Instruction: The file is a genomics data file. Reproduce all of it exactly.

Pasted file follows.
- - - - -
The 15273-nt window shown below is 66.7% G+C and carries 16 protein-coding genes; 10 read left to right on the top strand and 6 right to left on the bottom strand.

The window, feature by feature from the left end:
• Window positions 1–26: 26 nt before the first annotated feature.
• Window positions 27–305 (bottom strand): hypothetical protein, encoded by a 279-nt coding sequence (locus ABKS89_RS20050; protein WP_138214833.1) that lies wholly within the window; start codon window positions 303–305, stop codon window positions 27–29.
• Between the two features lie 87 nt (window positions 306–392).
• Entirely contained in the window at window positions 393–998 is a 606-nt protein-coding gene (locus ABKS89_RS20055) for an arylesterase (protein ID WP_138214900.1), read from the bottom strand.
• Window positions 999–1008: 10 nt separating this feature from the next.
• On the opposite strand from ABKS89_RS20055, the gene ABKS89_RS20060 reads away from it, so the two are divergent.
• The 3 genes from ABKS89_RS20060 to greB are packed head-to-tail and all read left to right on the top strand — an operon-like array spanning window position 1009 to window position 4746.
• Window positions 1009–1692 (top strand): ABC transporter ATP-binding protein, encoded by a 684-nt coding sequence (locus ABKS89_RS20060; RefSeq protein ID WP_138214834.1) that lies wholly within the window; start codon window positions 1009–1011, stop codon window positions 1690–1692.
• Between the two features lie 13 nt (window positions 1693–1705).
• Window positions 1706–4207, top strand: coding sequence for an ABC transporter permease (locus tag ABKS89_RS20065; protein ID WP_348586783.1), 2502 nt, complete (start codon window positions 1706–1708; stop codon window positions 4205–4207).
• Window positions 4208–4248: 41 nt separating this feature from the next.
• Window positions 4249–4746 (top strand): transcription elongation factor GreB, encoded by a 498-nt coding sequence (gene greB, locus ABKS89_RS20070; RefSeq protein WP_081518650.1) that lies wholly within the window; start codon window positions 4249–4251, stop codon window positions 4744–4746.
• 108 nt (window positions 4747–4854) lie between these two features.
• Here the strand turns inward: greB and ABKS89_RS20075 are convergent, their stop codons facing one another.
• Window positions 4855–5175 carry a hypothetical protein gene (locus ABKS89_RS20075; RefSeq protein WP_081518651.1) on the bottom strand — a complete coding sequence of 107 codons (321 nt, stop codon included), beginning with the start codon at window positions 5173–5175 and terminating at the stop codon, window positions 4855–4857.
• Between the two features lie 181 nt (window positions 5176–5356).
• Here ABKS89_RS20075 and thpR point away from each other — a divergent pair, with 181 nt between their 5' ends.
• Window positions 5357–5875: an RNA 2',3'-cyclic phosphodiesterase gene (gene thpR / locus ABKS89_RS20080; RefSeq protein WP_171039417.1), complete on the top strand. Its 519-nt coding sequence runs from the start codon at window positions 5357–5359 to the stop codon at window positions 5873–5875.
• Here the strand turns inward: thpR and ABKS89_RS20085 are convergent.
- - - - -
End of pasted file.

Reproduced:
The 15273-nt window shown below is 66.7% G+C and carries 16 protein-coding genes; 10 read left to right on the top strand and 6 right to left on the bottom strand.

The window, feature by feature from the left end:
• Window positions 1–26: 26 nt before the first annotated feature.
• Window positions 27–305 (bottom strand): hypothetical protein, encoded by a 279-nt coding sequence (locus ABKS89_RS20050; protein WP_138214833.1) that lies wholly within the window; start codon window positions 303–305, stop codon window positions 27–29.
• Between the two features lie 87 nt (window positions 306–392).
• Entirely contained in the window at window positions 393–998 is a 606-nt protein-coding gene (locus ABKS89_RS20055) for an arylesterase (protein ID WP_138214900.1), read from the bottom strand.
• Window positions 999–1008: 10 nt separating this feature from the next.
• On the opposite strand from ABKS89_RS20055, the gene ABKS89_RS20060 reads away from it, so the two are divergent.
• The 3 genes from ABKS89_RS20060 to greB are packed head-to-tail and all read left to right on the top strand — an operon-like array spanning window position 1009 to window position 4746.
• Window positions 1009–1692 (top strand): ABC transporter ATP-binding protein, encoded by a 684-nt coding sequence (locus ABKS89_RS20060; RefSeq protein ID WP_138214834.1) that lies wholly within the window; start codon window positions 1009–1011, stop codon window positions 1690–1692.
• Between the two features lie 13 nt (window positions 1693–1705).
• Window positions 1706–4207, top strand: coding sequence for an ABC transporter permease (locus tag ABKS89_RS20065; protein ID WP_348586783.1), 2502 nt, complete (start codon window positions 1706–1708; stop codon window positions 4205–4207).
• Window positions 4208–4248: 41 nt separating this feature from the next.
• Window positions 4249–4746 (top strand): transcription elongation factor GreB, encoded by a 498-nt coding sequence (gene greB, locus ABKS89_RS20070; RefSeq protein WP_081518650.1) that lies wholly within the window; start codon window positions 4249–4251, stop codon window positions 4744–4746.
• 108 nt (window positions 4747–4854) lie between these two features.
• Here the strand turns inward: greB and ABKS89_RS20075 are convergent, their stop codons facing one another.
• Window positions 4855–5175 carry a hypothetical protein gene (locus ABKS89_RS20075; RefSeq protein WP_081518651.1) on the bottom strand — a complete coding sequence of 107 codons (321 nt, stop codon included), beginning with the start codon at window positions 5173–5175 and terminating at the stop codon, window positions 4855–4857.
• Between the two features lie 181 nt (window positions 5176–5356).
• Here ABKS89_RS20075 and thpR point away from each other — a divergent pair, with 181 nt between their 5' ends.
• Window positions 5357–5875: an RNA 2',3'-cyclic phosphodiesterase gene (gene thpR / locus ABKS89_RS20080; RefSeq protein WP_171039417.1), complete on the top strand. Its 519-nt coding sequence runs from the start codon at window positions 5357–5359 to the stop codon at window positions 5873–5875.
• Here the strand turns inward: thpR and ABKS89_RS20085 are convergent.